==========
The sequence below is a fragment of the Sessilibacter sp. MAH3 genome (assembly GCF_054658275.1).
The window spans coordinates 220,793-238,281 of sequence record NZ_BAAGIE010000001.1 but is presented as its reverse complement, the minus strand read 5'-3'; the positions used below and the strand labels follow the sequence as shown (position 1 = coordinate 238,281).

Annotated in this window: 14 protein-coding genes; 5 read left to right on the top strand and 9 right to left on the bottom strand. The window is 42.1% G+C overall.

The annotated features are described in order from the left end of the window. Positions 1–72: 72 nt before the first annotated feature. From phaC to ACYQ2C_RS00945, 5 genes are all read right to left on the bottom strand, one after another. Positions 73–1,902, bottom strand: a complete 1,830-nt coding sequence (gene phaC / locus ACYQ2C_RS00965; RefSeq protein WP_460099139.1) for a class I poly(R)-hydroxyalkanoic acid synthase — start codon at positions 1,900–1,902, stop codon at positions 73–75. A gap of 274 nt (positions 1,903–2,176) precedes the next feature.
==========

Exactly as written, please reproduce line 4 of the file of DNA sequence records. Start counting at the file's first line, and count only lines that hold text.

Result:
The annotated features are described in order from the left end of the window. Positions 1–72: 72 nt before the first annotated feature. From phaC to ACYQ2C_RS00945, 5 genes are all read right to left on the bottom strand, one after another. Positions 73–1,902, bottom strand: a complete 1,830-nt coding sequence (gene phaC / locus ACYQ2C_RS00965; RefSeq protein WP_460099139.1) for a class I poly(R)-hydroxyalkanoic acid synthase — start codon at positions 1,900–1,902, stop codon at positions 73–75. A gap of 274 nt (positions 1,903–2,176) precedes the next feature.